Discovery Channel (Canadian TV channel)

  (Redirected from Discovery Channel (Canada))

Discovery Channel (often referred to as simply Discovery) is a Canadian specialty television channel owned by CTV Specialty Television Inc. (a joint venture between Bell Media (80%) and ESPN Inc. (20%), which owns 80% majority of the channel) and Discovery, Inc. (which owns the remaining 20%). The channel is devoted to nature, adventure, science and technology programming.

Discovery Channel
2019 Discovery logo.svg
CountryCanada
Broadcast areaNationwide
SloganGrab life by the globe
HeadquartersToronto, Ontario
Programming
Language(s)English
Picture format1080i HDTV
(downscaled to letterboxed 480i for the SDTV feed)
Ownership
OwnerBell Media
CTV Specialty Television (80% and managing partner)
Discovery, Inc. (20%)
Sister channelsAnimal Planet
Canal D
Discovery Science
Discovery Velocity
Investigation Discovery
History
LaunchedJanuary 1, 1995 (1995-01-01); 25 years ago
Links
Websitediscovery.ca
Availability
Cable
Available on most cable systemsChannel slots vary on each provider
Satellite
Bell Satellite TVChannel 520 (SD)
Channel 1602 (HD)
Shaw DirectChannel 505 (SD)
Channels 93 and 593 (HD)
IPTV
Bell Aliant Fibe TVChannel 286 (SD)
Channel 430 (HD)
Bell Fibe TVChannel 520 (SD)
Channel 1520 (HD)
Bell MTSChannel 104 (SD)
Channel 1104 (HD)
SaskTelChannel 51 (SD)
Channel 351 (HD)
Telus Optik TVChannel 701 (HD)
Channel 9701 (SD)
VMediaChannel 42 (HD)
ZazeenChannel 89-91 (HD)

HistoryEdit

Licensed by the Canadian Radio-television and Telecommunications Commission (CRTC) in 1994, Discovery Channel launched on January 1, 1995 under the ownership of NetStar Communications Inc. On March 24, 2000, the CRTC approved a proposal by CTV Inc. to acquire an 80% voting interest in NetStar Communications Inc. (the remaining 20% owned by ESPN Inc.). CTV renamed the company CTV Speciality Television Inc.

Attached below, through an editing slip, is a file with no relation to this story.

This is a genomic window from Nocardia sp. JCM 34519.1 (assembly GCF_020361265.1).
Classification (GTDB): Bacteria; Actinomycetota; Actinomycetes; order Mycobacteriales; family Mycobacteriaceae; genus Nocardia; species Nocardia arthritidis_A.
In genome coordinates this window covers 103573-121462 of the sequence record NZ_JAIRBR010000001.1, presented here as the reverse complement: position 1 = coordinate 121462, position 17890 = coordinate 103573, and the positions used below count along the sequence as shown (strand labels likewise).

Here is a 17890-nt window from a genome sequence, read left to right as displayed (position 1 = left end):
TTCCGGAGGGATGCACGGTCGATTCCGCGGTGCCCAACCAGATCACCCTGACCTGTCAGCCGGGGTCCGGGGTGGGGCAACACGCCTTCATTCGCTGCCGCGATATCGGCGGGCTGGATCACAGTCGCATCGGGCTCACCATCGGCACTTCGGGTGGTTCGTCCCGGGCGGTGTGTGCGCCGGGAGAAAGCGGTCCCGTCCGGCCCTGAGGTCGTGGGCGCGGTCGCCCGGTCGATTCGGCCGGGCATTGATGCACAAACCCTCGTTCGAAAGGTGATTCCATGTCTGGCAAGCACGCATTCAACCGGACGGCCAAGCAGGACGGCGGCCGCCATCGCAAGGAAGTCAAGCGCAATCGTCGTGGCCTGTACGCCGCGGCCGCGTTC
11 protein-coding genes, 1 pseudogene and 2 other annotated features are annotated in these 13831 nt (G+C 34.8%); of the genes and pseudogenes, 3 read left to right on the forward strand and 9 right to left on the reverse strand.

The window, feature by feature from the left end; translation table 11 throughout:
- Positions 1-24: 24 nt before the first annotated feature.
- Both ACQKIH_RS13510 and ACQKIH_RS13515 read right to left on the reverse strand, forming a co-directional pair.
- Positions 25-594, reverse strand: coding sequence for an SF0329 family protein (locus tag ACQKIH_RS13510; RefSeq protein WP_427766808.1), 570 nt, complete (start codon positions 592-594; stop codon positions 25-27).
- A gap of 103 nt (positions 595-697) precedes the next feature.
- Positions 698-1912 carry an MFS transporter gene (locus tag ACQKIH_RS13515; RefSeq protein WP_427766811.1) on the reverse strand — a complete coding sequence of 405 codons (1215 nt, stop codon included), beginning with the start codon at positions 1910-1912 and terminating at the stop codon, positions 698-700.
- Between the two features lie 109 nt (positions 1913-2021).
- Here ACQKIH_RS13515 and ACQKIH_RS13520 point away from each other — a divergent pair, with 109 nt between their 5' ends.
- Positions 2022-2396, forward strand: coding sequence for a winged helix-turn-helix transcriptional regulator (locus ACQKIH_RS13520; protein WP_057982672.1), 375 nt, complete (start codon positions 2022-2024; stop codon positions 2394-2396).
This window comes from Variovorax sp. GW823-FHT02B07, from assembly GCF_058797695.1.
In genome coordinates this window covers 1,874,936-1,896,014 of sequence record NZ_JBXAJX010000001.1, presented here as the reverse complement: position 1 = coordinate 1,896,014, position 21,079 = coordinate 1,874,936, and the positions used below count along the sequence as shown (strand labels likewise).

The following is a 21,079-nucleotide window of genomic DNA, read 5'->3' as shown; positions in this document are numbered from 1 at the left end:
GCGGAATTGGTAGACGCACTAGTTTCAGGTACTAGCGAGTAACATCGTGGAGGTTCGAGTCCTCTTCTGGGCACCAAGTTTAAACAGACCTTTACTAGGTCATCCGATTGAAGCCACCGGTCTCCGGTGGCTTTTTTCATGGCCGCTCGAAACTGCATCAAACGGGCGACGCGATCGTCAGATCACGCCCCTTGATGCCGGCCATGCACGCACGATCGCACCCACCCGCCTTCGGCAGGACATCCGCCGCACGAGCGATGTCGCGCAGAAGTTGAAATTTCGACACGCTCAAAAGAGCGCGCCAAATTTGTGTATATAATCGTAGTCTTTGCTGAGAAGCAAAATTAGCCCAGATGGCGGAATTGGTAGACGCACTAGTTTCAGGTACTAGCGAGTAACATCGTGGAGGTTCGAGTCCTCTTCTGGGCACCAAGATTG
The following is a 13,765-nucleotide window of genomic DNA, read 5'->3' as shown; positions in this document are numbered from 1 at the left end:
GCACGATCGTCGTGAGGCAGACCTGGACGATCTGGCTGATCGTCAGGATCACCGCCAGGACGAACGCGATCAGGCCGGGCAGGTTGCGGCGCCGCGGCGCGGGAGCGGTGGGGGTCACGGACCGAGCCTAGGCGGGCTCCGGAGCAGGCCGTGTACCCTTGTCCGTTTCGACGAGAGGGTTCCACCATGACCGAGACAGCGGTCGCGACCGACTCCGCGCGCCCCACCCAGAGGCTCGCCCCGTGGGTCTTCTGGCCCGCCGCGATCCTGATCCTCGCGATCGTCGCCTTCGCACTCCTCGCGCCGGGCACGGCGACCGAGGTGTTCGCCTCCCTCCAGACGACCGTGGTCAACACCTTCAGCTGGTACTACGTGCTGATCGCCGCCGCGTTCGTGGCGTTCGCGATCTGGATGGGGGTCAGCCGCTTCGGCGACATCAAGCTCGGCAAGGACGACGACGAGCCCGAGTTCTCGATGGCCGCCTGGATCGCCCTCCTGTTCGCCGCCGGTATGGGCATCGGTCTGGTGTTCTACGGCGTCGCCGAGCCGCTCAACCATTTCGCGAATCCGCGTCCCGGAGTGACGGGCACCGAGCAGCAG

A high definition simulcast feed of Discovery Channel that broadcasts in the 1080i resolution format was launched on August 15, 2003.[1] The feed would later shut down on December 19, 2005, and be replaced by a separate category 2 digital cable specialty channel called Discovery HD Theatre.

On June 17, 2011, Bell Media announced that it would launch, for a second time, an HD simulcast feed of Discovery Channel; this feed was launched on August 18, 2011.[2]

In November 2015, Bell Media announced Discovery Channel Canada's first original scripted drama, the Jason Momoa-fronted Frontier, chronicling the North American fur trade. The series was picked up internationally by Netflix.[3]

ProgrammingEdit

In addition to shows acquired from its American counterpart, the Canadian Discovery Channel produces much of its own original programming, including its former flagship daily science news program, Daily Planet, and its own domestic version of Cash Cab.[4] Several programs produced by the Canadian Discovery Channel (such as How It's Made) have also aired on the U.S Science Channel.

Since 2018, due to the 2015 retirement of genre protection rules that mandated the channel's programming, Discovery has been airing reruns of scripted programs with science and technology themes (such as The Big Bang Theory and CSI: NY).[5]

Original seriesEdit

See alsoEdit

ReferencesEdit

  1. ^ Over-the-Air Transmitters Now Broadcasting CTV High-Definition Signals in Toronto and Vancouver CTV 2005-08-17
  2. ^ Discovery Channel and Bell Media Factual Networks Announce Fall 2011 "Must See" Highlights CNW 2011-06-17
  3. ^ "Netflix Picks Up Canadian Period Action Series 'Frontier' Starring Jason Momoa". Deadline. Retrieved 8 January 2016.
  4. ^ "Bell Media cancels shows 'Daily Planet' and 'Innerspace,' lays off 17 positions". The London Free Press. 2018-05-24. Retrieved 2018-05-25.
  5. ^ Canadian Radio-television and Telecommunications Commission (March 12, 2015). "Broadcasting Regulatory Policy CRTC 2015-86". Retrieved May 12, 2018. (paragraph 254)
  6. ^ "Archived copy". Archived from the original on 2012-04-15. Retrieved 2006-02-17.CS1 maint: archived copy as title (link)

External linksEdit